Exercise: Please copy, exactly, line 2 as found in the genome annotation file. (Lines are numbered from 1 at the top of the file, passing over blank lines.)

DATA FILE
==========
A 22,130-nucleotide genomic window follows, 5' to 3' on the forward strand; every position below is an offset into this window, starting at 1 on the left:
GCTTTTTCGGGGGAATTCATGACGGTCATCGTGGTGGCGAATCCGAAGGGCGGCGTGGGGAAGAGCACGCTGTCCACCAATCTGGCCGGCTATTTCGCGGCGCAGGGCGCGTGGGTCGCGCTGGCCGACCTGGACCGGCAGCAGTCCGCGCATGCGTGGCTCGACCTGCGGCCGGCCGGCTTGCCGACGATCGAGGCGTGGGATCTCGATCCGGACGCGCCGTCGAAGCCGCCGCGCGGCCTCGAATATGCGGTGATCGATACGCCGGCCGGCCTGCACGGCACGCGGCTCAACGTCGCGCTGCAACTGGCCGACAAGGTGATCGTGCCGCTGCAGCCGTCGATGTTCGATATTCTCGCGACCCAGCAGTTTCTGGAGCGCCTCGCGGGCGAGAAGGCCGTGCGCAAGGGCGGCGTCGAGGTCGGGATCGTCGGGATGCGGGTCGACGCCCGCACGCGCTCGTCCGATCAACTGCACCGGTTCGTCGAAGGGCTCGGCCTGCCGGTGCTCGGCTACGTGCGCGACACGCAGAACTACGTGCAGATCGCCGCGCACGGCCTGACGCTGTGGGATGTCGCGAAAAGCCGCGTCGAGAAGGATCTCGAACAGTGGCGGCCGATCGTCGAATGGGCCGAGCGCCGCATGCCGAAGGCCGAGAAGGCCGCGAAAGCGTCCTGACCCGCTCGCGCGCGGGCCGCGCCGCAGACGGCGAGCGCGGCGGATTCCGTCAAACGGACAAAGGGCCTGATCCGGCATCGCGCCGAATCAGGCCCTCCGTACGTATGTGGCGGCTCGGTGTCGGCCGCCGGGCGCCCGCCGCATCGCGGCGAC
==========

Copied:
GCTTTTTCGGGGGAATTCATGACGGTCATCGTGGTGGCGAATCCGAAGGGCGGCGTGGGGAAGAGCACGCTGTCCACCAATCTGGCCGGCTATTTCGCGGCGCAGGGCGCGTGGGTCGCGCTGGCCGACCTGGACCGGCAGCAGTCCGCGCATGCGTGGCTCGACCTGCGGCCGGCCGGCTTGCCGACGATCGAGGCGTGGGATCTCGATCCGGACGCGCCGTCGAAGCCGCCGCGCGGCCTCGAATATGCGGTGATCGATACGCCGGCCGGCCTGCACGGCACGCGGCTCAACGTCGCGCTGCAACTGGCCGACAAGGTGATCGTGCCGCTGCAGCCGTCGATGTTCGATATTCTCGCGACCCAGCAGTTTCTGGAGCGCCTCGCGGGCGAGAAGGCCGTGCGCAAGGGCGGCGTCGAGGTCGGGATCGTCGGGATGCGGGTCGACGCCCGCACGCGCTCGTCCGATCAACTGCACCGGTTCGTCGAAGGGCTCGGCCTGCCGGTGCTCGGCTACGTGCGCGACACGCAGAACTACGTGCAGATCGCCGCGCACGGCCTGACGCTGTGGGATGTCGCGAAAAGCCGCGTCGAGAAGGATCTCGAACAGTGGCGGCCGATCGTCGAATGGGCCGAGCGCCGCATGCCGAAGGCCGAGAAGGCCGCGAAAGCGTCCTGACCCGCTCGCGCGCGGGCCGCGCCGCAGACGGCGAGCGCGGCGGATTCCGTCAAACGGACAAAGGGCCTGATCCGGCATCGCGCCGAATCAGGCCCTCCGTACGTATGTGGCGGCTCGGTGTCGGCCGCCGGGCGCCCGCCGCATCGCGGCGAC